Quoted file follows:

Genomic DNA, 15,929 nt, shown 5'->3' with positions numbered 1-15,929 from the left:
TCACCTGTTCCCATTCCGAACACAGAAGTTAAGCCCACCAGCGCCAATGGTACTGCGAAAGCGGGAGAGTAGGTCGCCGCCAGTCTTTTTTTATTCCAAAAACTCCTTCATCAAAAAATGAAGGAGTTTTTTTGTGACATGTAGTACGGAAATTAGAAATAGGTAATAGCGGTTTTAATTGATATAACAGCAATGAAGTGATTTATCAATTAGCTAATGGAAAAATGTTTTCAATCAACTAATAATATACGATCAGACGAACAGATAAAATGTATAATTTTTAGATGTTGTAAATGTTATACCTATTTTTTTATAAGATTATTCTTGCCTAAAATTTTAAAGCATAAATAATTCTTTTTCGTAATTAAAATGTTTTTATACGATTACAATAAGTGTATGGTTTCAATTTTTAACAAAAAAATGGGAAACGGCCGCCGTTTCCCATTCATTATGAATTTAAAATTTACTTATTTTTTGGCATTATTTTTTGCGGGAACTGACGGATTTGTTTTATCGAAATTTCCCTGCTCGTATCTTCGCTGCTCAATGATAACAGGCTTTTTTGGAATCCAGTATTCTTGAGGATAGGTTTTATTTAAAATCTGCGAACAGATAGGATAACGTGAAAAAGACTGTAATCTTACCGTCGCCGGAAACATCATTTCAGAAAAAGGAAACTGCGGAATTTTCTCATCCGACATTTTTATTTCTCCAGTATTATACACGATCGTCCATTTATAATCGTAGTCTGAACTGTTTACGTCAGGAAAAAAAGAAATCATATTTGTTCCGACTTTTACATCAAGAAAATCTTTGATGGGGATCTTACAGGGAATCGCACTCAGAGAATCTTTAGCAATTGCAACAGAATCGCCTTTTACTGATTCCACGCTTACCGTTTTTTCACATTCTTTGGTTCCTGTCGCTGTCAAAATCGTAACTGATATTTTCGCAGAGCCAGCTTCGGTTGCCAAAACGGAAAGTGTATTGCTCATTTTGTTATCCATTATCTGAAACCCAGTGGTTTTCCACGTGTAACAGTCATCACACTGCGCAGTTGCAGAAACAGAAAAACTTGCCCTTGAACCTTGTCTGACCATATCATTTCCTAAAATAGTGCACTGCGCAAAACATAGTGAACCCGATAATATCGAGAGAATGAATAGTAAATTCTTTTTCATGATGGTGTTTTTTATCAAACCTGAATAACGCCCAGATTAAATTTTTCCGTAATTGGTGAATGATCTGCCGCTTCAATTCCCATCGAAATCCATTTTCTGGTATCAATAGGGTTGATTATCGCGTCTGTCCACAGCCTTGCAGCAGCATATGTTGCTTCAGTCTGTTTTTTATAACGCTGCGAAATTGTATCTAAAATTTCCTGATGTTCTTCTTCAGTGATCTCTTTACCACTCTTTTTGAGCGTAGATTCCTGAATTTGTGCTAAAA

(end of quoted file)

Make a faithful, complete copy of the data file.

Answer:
Genomic DNA, 15,929 nt, shown 5'->3' with positions numbered 1-15,929 from the left:
TCACCTGTTCCCATTCCGAACACAGAAGTTAAGCCCACCAGCGCCAATGGTACTGCGAAAGCGGGAGAGTAGGTCGCCGCCAGTCTTTTTTTATTCCAAAAACTCCTTCATCAAAAAATGAAGGAGTTTTTTTGTGACATGTAGTACGGAAATTAGAAATAGGTAATAGCGGTTTTAATTGATATAACAGCAATGAAGTGATTTATCAATTAGCTAATGGAAAAATGTTTTCAATCAACTAATAATATACGATCAGACGAACAGATAAAATGTATAATTTTTAGATGTTGTAAATGTTATACCTATTTTTTTATAAGATTATTCTTGCCTAAAATTTTAAAGCATAAATAATTCTTTTTCGTAATTAAAATGTTTTTATACGATTACAATAAGTGTATGGTTTCAATTTTTAACAAAAAAATGGGAAACGGCCGCCGTTTCCCATTCATTATGAATTTAAAATTTACTTATTTTTTGGCATTATTTTTTGCGGGAACTGACGGATTTGTTTTATCGAAATTTCCCTGCTCGTATCTTCGCTGCTCAATGATAACAGGCTTTTTTGGAATCCAGTATTCTTGAGGATAGGTTTTATTTAAAATCTGCGAACAGATAGGATAACGTGAAAAAGACTGTAATCTTACCGTCGCCGGAAACATCATTTCAGAAAAAGGAAACTGCGGAATTTTCTCATCCGACATTTTTATTTCTCCAGTATTATACACGATCGTCCATTTATAATCGTAGTCTGAACTGTTTACGTCAGGAAAAAAAGAAATCATATTTGTTCCGACTTTTACATCAAGAAAATCTTTGATGGGGATCTTACAGGGAATCGCACTCAGAGAATCTTTAGCAATTGCAACAGAATCGCCTTTTACTGATTCCACGCTTACCGTTTTTTCACATTCTTTGGTTCCTGTCGCTGTCAAAATCGTAACTGATATTTTCGCAGAGCCAGCTTCGGTTGCCAAAACGGAAAGTGTATTGCTCATTTTGTTATCCATTATCTGAAACCCAGTGGTTTTCCACGTGTAACAGTCATCACACTGCGCAGTTGCAGAAACAGAAAAACTTGCCCTTGAACCTTGTCTGACCATATCATTTCCTAAAATAGTGCACTGCGCAAAACATAGTGAACCCGATAATATCGAGAGAATGAATAGTAAATTCTTTTTCATGATGGTGTTTTTTATCAAACCTGAATAACGCCCAGATTAAATTTTTCCGTAATTGGTGAATGATCTGCCGCTTCAATTCCCATCGAAATCCATTTTCTGGTATCAATAGGGTTGATTATCGCGTCTGTCCACAGCCTTGCAGCAGCATATGTTGCTTCAGTCTGTTTTTTATAACGCTGCGAAATTGTATCTAAAATTTCCTGATGTTCTTCTTCAGTGATCTCTTTACCACTCTTTTTGAGCGTAGATTCCTGAATTTGTGCTAAAA